Source: http://frugaldad.comThanks Beth!
Saturday, March 10, 2012
I’m really not proud of this but, on some level, I guess I feel like I’m raising awareness or adding my voice to an issue I think is relevant.
This Wiki page includes criticism and defenses of slacktivism. One of the critics they cite is Malcolm Gladwell. In his New Yorker article, Gladwell argues that “activism that challenges the status quo—that attacks deeply rooted problems—is not for the faint of heart.” This “high-risk activism”, he says, is often built around strong personal ties.
Because there is no clear authority, Gladwell states that networks have difficulty reaching consensus and setting goals. “They can’t think strategically; they are chronically prone to conflict and error. How do you make difficult choices about tactics or strategy or philosophical direction when everyone has an equal say?”
In contrast, social activist Grace Lee Boggs advises that as we look forward to the social changes that she sees are upon us, we need to rethink the concept of leaders. She stated that leader implies power, and we must embrace the idea that we are the leaders we've been looking for.
Was she foreshadowing the Occupy movement? This movement defines itself as “a people-powered movement” that uses “a non-binding consensus based collective decision making tool known as a ‘people's assembly’”. The movement has been lambasted by many for not having a clear agenda (although, according to Naomi Wolf, this might have been part of a coordinated smear campaign against the movement organized at a very high national level. She reported that they in fact have a clear agenda).
Wayne Roberts - Canadian food policy analyst and writer- defended the Occupy movement which, in his opinion, is based on the same principles as the city-based food movement:
In the interconnected and webbed world created by the Internet, platform-providing, rather than content-promoting, organizations have come to the fore...As social movements catch up, community-based power will gravitate toward organizations featuring platforms, portals and places, rather than specific content—which is why the people who lament the lack of content in various occupations are out of it. Platforms are about opening discussions, not closing them and about providing options not mutually exclusive options.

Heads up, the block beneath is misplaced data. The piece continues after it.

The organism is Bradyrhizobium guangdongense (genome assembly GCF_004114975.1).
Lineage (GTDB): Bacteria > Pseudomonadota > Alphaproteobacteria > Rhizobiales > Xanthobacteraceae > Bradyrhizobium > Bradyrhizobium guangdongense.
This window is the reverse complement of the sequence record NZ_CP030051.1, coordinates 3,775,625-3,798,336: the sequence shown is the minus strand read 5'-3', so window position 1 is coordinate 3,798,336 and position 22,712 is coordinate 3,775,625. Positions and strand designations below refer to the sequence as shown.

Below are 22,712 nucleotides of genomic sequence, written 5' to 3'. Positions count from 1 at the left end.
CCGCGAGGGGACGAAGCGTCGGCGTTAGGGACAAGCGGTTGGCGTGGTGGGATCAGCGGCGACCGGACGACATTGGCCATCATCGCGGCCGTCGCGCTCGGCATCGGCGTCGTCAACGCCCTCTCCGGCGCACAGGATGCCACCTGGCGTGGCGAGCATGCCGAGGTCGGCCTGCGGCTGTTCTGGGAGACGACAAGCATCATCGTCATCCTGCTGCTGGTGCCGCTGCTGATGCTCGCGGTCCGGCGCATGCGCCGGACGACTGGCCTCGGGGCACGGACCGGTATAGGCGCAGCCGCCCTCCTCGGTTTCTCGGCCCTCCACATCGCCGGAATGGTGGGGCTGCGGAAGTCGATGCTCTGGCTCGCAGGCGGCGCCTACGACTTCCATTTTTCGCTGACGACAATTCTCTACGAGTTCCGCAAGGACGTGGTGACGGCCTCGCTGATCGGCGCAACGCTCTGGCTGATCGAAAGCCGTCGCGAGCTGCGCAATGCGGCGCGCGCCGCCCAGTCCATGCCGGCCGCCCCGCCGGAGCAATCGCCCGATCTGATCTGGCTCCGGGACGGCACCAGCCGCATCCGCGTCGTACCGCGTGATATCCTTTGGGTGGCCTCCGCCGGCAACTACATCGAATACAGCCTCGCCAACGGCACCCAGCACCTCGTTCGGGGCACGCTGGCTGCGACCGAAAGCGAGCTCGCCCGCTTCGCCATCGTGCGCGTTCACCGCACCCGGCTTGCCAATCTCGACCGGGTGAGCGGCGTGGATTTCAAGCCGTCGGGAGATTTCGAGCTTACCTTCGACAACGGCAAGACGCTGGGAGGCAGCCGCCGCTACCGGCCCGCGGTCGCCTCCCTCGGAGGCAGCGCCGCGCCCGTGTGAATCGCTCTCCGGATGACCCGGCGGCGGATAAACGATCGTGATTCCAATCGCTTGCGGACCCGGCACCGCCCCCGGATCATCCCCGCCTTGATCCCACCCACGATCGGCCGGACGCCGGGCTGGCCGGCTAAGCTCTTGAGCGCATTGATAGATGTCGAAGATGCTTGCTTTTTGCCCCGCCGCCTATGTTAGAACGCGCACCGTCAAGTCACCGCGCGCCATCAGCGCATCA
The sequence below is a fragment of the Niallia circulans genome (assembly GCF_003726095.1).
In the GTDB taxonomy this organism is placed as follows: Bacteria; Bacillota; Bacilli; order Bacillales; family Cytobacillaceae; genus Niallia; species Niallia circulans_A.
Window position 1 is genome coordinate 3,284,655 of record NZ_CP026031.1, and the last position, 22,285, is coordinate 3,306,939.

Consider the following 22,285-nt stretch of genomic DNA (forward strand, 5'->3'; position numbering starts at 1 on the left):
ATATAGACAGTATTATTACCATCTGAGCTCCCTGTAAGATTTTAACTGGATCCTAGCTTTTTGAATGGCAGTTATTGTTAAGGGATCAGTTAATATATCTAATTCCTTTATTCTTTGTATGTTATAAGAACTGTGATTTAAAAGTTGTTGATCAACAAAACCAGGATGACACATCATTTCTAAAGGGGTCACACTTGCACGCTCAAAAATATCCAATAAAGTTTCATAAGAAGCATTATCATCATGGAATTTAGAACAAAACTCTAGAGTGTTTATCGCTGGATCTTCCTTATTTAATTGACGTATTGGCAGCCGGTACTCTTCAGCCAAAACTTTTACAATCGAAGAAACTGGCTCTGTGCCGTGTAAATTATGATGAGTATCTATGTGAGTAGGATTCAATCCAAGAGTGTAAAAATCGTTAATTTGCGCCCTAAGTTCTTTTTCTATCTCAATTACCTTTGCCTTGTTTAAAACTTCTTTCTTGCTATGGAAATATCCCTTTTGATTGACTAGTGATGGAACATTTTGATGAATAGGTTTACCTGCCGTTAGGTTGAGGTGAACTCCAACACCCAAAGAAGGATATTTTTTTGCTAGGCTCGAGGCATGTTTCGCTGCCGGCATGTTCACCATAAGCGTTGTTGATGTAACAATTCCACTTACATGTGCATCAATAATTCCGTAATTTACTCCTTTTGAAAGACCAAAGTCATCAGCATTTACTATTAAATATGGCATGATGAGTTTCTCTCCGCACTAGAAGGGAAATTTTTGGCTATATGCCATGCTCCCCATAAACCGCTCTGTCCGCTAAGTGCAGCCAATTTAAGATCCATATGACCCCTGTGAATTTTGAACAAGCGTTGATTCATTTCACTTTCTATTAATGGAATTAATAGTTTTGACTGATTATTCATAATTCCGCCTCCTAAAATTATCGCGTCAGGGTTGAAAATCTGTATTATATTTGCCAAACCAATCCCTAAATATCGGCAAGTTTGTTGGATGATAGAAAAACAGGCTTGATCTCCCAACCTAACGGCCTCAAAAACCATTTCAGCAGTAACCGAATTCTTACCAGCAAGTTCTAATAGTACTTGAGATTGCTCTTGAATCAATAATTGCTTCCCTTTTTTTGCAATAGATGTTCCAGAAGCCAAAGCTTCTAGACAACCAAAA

1. Sign the pledge to show your support
2. Get the bracelet and the action kit (posters, stickers)
3. Sign up to donate a few dollars a month and join their army for peace
4. Above all, share their movie.
While nobody is really questioning Invisible Children’s motives or that Kony should answer for his crimes, the organization has been highly criticized (click here, here or here) for a number of reasons including, but not limited to: its misuse of money (the majority of which seems to have been used for its own marketing), its support for the corrupt Ugandan army- despite the fact that Kony is currently in the Democratic Republic of Congo, its oversimplification of the situation in Uganda, its neo-colonialist ‘solution’ of calling for the ‘White Americans’ to save the Africans.
For her full video commentary, click here.
Is awareness good? Yes. But these problems are highly complex, not one-dimensional and, frankly, aren’t of the nature that can be solved by postering, film-making and changing your Facebook profile picture, as hard as that is to swallow. Giving your money and public support to Invisible Children so they can spend it on supporting ill-advised violent intervention and movie #12 isn’t helping. Do I have a better answer? No, I don’t, but that doesn’t mean that you should support KONY 2012 just because it’s something. Something isn’t always better than nothing. Sometimes it’s worse.